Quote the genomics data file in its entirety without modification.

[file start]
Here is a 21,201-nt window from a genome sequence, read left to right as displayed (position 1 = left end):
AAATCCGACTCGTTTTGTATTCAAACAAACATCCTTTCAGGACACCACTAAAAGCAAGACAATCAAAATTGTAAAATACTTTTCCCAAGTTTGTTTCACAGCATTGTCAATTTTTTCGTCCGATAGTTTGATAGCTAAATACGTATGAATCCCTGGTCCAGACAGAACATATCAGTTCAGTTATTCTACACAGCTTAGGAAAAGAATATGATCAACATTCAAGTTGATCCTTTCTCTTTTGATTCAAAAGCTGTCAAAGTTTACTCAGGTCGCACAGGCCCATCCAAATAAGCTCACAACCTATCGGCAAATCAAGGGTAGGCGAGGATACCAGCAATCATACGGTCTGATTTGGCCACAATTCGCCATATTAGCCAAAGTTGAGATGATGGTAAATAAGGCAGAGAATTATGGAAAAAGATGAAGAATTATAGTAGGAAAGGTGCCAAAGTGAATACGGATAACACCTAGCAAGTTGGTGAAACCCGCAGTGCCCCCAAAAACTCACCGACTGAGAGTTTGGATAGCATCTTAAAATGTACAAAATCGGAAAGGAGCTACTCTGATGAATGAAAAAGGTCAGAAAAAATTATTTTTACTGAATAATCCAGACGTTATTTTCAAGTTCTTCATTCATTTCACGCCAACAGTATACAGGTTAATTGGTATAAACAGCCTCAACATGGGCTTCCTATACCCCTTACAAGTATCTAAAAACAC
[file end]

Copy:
Here is a 21,201-nt window from a genome sequence, read left to right as displayed (position 1 = left end):
AAATCCGACTCGTTTTGTATTCAAACAAACATCCTTTCAGGACACCACTAAAAGCAAGACAATCAAAATTGTAAAATACTTTTCCCAAGTTTGTTTCACAGCATTGTCAATTTTTTCGTCCGATAGTTTGATAGCTAAATACGTATGAATCCCTGGTCCAGACAGAACATATCAGTTCAGTTATTCTACACAGCTTAGGAAAAGAATATGATCAACATTCAAGTTGATCCTTTCTCTTTTGATTCAAAAGCTGTCAAAGTTTACTCAGGTCGCACAGGCCCATCCAAATAAGCTCACAACCTATCGGCAAATCAAGGGTAGGCGAGGATACCAGCAATCATACGGTCTGATTTGGCCACAATTCGCCATATTAGCCAAAGTTGAGATGATGGTAAATAAGGCAGAGAATTATGGAAAAAGATGAAGAATTATAGTAGGAAAGGTGCCAAAGTGAATACGGATAACACCTAGCAAGTTGGTGAAACCCGCAGTGCCCCCAAAAACTCACCGACTGAGAGTTTGGATAGCATCTTAAAATGTACAAAATCGGAAAGGAGCTACTCTGATGAATGAAAAAGGTCAGAAAAAATTATTTTTACTGAATAATCCAGACGTTATTTTCAAGTTCTTCATTCATTTCACGCCAACAGTATACAGGTTAATTGGTATAAACAGCCTCAACATGGGCTTCCTATACCCCTTACAAGTATCTAAAAACAC